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The Death of Painting (After Plato)

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image of Research in Phenomenology

Whereas the entrance of the monochrome into modern art has typically been understood in light of movements in contemporary art and aesthetic theory following in its wake, this essay seeks to understand the motivations for, and the effect of, the monochrome in the work of Aleksandr Rodchenko in 1921 in reference to Plato’s analysis of pure pleasure and absolute beauty in the Philebus. I argue that Rodchenko and Plato were motivated by a shared project to contend with the aesthetic and psychological effects of figurative semblance, or what Socrates calls the phantasm, in order to harmonize human perception with the world of sensuous material objects. It is in this shared project, I contend, that Rodchenko’s strategy is to be understood as a kind of materialist Platonism that, when viewed phenomenologically, reveals Plato’s objects of absolute beauty to be, in the context of industrial capitalism and the crisis of perception that Benjamin, among others, saw as its consequence, sites of loss and meaninglessness for modern consciousness, yet sites which nonetheless contain emancipatory potential for a social order that has been systematically alienated from itself and its environment.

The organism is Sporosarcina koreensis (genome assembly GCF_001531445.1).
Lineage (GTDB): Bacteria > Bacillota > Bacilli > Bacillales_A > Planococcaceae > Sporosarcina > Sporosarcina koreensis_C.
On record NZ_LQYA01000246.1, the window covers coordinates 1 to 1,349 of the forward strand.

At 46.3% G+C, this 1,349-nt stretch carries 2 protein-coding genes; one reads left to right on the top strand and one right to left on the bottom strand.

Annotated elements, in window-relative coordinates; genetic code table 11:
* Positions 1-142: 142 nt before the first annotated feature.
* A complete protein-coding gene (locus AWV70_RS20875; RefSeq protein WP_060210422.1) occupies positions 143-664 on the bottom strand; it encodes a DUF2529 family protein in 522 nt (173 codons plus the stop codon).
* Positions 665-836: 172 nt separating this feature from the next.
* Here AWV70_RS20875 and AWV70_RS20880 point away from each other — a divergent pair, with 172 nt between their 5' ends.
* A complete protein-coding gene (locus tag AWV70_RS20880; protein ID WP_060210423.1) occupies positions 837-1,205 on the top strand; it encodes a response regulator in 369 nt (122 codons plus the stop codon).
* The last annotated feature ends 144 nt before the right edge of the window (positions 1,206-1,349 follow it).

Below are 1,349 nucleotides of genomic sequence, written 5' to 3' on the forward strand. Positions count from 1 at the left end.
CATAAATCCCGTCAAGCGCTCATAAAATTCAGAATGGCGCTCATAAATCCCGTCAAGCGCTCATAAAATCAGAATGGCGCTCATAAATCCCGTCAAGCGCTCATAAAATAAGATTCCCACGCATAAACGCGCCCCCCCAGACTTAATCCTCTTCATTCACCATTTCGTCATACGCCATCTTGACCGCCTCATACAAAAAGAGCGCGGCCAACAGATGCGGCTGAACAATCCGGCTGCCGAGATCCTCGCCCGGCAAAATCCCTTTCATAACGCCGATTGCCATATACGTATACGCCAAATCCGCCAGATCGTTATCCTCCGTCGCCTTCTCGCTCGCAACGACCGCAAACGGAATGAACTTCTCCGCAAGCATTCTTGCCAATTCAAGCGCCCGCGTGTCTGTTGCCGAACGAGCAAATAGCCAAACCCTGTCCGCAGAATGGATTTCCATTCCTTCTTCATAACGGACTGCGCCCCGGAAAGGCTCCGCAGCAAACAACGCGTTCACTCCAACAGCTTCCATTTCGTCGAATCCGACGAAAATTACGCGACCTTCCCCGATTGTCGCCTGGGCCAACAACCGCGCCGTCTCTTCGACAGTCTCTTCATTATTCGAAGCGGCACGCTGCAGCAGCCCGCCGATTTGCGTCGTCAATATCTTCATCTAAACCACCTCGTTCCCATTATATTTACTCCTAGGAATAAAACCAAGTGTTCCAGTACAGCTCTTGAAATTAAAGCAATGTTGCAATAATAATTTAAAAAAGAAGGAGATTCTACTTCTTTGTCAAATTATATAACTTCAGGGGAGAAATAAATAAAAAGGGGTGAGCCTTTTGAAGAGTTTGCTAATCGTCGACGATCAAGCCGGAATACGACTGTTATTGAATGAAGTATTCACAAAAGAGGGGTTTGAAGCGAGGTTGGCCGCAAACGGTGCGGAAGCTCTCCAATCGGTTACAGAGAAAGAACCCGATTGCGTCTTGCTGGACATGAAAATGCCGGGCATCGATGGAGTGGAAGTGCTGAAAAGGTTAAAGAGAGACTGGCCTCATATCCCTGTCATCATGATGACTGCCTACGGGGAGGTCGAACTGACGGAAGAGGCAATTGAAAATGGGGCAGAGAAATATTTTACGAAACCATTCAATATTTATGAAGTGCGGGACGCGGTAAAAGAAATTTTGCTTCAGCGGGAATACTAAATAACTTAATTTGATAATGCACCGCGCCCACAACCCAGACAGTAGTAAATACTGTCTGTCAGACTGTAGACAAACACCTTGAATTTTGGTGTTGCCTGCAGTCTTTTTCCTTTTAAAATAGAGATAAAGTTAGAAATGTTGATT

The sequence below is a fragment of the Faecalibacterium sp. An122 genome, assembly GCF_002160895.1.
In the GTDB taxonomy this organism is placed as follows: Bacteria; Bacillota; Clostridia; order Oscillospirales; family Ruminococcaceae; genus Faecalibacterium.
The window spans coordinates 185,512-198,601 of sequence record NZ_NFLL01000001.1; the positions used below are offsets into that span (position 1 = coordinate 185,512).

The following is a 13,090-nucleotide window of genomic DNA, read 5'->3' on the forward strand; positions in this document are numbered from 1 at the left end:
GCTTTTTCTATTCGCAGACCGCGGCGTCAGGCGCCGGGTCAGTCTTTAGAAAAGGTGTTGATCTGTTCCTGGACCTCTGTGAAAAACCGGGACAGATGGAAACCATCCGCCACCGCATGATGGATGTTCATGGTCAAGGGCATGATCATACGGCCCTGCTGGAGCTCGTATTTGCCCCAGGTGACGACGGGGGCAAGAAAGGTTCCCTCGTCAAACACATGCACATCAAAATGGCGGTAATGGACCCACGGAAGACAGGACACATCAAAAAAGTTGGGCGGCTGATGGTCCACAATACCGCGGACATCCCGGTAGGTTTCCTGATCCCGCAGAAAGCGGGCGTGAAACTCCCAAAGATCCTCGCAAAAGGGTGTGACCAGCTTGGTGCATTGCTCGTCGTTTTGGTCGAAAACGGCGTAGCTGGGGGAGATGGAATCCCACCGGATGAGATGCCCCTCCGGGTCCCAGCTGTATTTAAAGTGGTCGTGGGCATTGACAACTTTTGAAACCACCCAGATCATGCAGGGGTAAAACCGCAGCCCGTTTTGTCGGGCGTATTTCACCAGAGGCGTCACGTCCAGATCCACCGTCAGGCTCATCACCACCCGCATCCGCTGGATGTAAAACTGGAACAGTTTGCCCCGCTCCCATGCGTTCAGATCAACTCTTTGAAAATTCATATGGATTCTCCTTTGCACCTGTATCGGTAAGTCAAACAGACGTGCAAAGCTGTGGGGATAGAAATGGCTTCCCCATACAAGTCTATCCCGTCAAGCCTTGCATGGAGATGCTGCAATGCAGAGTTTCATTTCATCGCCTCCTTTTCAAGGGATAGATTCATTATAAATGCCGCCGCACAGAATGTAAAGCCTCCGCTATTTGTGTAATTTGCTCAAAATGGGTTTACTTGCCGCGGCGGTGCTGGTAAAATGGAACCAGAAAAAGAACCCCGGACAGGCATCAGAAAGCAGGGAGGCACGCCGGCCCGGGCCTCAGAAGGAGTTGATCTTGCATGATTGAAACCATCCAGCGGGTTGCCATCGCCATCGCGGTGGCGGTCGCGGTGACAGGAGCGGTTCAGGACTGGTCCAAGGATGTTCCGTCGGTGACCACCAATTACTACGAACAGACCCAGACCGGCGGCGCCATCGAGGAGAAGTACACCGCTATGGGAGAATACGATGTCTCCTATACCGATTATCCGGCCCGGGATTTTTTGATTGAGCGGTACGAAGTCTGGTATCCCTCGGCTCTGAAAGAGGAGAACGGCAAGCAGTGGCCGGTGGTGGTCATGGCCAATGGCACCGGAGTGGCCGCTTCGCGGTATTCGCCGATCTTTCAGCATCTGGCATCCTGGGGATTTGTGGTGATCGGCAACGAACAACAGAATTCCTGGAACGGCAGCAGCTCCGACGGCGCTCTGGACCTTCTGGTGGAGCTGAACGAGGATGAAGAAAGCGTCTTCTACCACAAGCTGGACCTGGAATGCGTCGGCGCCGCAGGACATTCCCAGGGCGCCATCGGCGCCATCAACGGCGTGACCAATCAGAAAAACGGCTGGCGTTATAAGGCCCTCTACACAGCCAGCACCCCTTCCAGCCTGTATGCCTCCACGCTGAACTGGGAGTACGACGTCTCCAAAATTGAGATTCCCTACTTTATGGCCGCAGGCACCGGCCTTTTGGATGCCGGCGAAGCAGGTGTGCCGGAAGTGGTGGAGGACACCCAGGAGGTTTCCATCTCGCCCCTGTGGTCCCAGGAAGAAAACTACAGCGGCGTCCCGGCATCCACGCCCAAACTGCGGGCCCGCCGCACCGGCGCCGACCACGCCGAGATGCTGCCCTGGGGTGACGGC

Affiliations: 1: Fairfield University


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